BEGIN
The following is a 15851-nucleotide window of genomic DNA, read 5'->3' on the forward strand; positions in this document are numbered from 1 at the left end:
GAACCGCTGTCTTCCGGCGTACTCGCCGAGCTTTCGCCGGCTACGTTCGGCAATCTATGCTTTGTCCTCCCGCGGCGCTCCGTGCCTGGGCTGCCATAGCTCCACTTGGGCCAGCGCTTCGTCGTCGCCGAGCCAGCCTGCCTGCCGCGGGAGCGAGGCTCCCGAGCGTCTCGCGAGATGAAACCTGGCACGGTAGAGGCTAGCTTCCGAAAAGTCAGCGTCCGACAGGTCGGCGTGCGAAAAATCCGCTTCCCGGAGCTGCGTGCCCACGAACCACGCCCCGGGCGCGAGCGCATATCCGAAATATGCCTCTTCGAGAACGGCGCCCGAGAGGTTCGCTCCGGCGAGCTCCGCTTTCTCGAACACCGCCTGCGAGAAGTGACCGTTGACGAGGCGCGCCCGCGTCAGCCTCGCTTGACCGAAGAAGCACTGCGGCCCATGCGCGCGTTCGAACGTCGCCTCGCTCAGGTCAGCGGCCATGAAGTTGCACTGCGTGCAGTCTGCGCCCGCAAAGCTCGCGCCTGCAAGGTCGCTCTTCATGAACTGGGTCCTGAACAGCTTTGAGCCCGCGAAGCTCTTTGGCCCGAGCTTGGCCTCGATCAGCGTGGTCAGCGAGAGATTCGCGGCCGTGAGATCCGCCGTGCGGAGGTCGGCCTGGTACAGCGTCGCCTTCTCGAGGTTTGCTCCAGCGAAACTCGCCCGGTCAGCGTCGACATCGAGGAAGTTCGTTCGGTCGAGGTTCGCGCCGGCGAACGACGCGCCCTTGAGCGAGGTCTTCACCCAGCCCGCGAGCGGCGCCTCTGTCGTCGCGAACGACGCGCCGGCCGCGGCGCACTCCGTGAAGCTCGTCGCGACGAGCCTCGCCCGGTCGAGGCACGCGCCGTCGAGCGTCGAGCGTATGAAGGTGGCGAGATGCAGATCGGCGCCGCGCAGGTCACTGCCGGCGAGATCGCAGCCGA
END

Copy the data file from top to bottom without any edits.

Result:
The following is a 15851-nucleotide window of genomic DNA, read 5'->3' on the forward strand; positions in this document are numbered from 1 at the left end:
GAACCGCTGTCTTCCGGCGTACTCGCCGAGCTTTCGCCGGCTACGTTCGGCAATCTATGCTTTGTCCTCCCGCGGCGCTCCGTGCCTGGGCTGCCATAGCTCCACTTGGGCCAGCGCTTCGTCGTCGCCGAGCCAGCCTGCCTGCCGCGGGAGCGAGGCTCCCGAGCGTCTCGCGAGATGAAACCTGGCACGGTAGAGGCTAGCTTCCGAAAAGTCAGCGTCCGACAGGTCGGCGTGCGAAAAATCCGCTTCCCGGAGCTGCGTGCCCACGAACCACGCCCCGGGCGCGAGCGCATATCCGAAATATGCCTCTTCGAGAACGGCGCCCGAGAGGTTCGCTCCGGCGAGCTCCGCTTTCTCGAACACCGCCTGCGAGAAGTGACCGTTGACGAGGCGCGCCCGCGTCAGCCTCGCTTGACCGAAGAAGCACTGCGGCCCATGCGCGCGTTCGAACGTCGCCTCGCTCAGGTCAGCGGCCATGAAGTTGCACTGCGTGCAGTCTGCGCCCGCAAAGCTCGCGCCTGCAAGGTCGCTCTTCATGAACTGGGTCCTGAACAGCTTTGAGCCCGCGAAGCTCTTTGGCCCGAGCTTGGCCTCGATCAGCGTGGTCAGCGAGAGATTCGCGGCCGTGAGATCCGCCGTGCGGAGGTCGGCCTGGTACAGCGTCGCCTTCTCGAGGTTTGCTCCAGCGAAACTCGCCCGGTCAGCGTCGACATCGAGGAAGTTCGTTCGGTCGAGGTTCGCGCCGGCGAACGACGCGCCCTTGAGCGAGGTCTTCACCCAGCCCGCGAGCGGCGCCTCTGTCGTCGCGAACGACGCGCCGGCCGCGGCGCACTCCGTGAAGCTCGTCGCGACGAGCCTCGCCCGGTCGAGGCACGCGCCGTCGAGCGTCGAGCGTATGAAGGTGGCGAGATGCAGATCGGCGCCGCGCAGGTCACTGCCGGCGAGATCGCAGCCGA